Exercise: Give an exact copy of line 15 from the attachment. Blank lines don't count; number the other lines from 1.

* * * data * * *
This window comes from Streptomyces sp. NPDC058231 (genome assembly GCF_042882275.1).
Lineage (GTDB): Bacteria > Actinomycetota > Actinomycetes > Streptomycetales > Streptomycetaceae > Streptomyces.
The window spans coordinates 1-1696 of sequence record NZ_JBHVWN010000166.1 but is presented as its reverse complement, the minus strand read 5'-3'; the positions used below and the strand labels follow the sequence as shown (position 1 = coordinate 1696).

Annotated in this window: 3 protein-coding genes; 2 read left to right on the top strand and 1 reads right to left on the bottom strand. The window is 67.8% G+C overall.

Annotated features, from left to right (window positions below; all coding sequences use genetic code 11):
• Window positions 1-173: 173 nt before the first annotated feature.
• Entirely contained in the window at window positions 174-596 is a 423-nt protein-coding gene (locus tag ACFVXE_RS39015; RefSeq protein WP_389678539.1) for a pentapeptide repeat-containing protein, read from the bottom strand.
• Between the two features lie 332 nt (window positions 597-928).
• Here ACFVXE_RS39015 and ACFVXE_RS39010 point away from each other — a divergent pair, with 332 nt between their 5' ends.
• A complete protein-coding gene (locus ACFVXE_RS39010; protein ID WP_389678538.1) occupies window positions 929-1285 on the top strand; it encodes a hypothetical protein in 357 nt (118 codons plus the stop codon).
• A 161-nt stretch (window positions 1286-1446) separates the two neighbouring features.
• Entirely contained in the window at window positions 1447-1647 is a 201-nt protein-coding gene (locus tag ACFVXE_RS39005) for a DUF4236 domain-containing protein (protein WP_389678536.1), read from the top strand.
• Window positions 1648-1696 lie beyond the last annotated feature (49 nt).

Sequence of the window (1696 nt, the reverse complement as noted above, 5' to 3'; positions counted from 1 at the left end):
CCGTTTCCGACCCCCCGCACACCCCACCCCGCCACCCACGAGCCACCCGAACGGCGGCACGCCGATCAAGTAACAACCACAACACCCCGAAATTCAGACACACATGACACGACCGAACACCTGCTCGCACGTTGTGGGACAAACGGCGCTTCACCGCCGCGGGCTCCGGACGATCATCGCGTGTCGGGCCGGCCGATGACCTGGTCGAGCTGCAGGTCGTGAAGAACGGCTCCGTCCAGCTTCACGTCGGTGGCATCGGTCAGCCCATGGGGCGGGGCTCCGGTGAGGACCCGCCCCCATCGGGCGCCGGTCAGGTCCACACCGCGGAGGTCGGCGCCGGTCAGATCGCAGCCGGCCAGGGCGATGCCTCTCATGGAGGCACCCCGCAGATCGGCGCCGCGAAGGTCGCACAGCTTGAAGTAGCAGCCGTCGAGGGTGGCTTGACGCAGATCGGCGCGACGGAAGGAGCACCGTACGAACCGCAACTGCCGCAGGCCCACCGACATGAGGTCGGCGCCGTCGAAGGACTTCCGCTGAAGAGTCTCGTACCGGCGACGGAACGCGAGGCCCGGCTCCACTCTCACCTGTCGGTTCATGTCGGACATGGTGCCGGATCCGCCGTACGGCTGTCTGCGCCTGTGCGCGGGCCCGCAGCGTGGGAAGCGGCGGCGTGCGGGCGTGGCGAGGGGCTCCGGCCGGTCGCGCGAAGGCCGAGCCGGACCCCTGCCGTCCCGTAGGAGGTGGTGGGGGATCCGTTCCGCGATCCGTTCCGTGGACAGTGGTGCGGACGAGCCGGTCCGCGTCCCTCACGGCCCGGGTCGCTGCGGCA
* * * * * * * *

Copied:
CCGTTTCCGACCCCCCGCACACCCCACCCCGCCACCCACGAGCCACCCGAACGGCGGCACGCCGATCAAGTAACAACCACAACACCCCGAAATTCAGACACACATGACACGACCGAACACCTGCTCGCACGTTGTGGGACAAACGGCGCTTCACCGCCGCGGGCTCCGGACGATCATCGCGTGTCGGGCCGGCCGATGACCTGGTCGAGCTGCAGGTCGTGAAGAACGGCTCCGTCCAGCTTCACGTCGGTGGCATCGGTCAGCCCATGGGGCGGGGCTCCGGTGAGGACCCGCCCCCATCGGGCGCCGGTCAGGTCCACACCGCGGAGGTCGGCGCCGGTCAGATCGCAGCCGGCCAGGGCGATGCCTCTCATGGAGGCACCCCGCAGATCGGCGCCGCGAAGGTCGCACAGCTTGAAGTAGCAGCCGTCGAGGGTGGCTTGACGCAGATCGGCGCGACGGAAGGAGCACCGTACGAACCGCAACTGCCGCAGGCCCACCGACATGAGGTCGGCGCCGTCGAAGGACTTCCGCTGAAGAGTCTCGTACCGGCGACGGAACGCGAGGCCCGGCTCCACTCTCACCTGTCGGTTCATGTCGGACATGGTGCCGGATCCGCCGTACGGCTGTCTGCGCCTGTGCGCGGGCCCGCAGCGTGGGAAGCGGCGGCGTGCGGGCGTGGCGAGGGGCTCCGGCCGGTCGCGCGAAGGCCGAGCCGGACCCCTGCCGTCCCGTAGGAGGTGGTGGGGGATCCGTTCCGCGATCCGTTCCGTGGACAGTGGTGCGGACGAGCCGGTCCGCGTCCCTCACGGCCCGGGTCGCTGCGGCA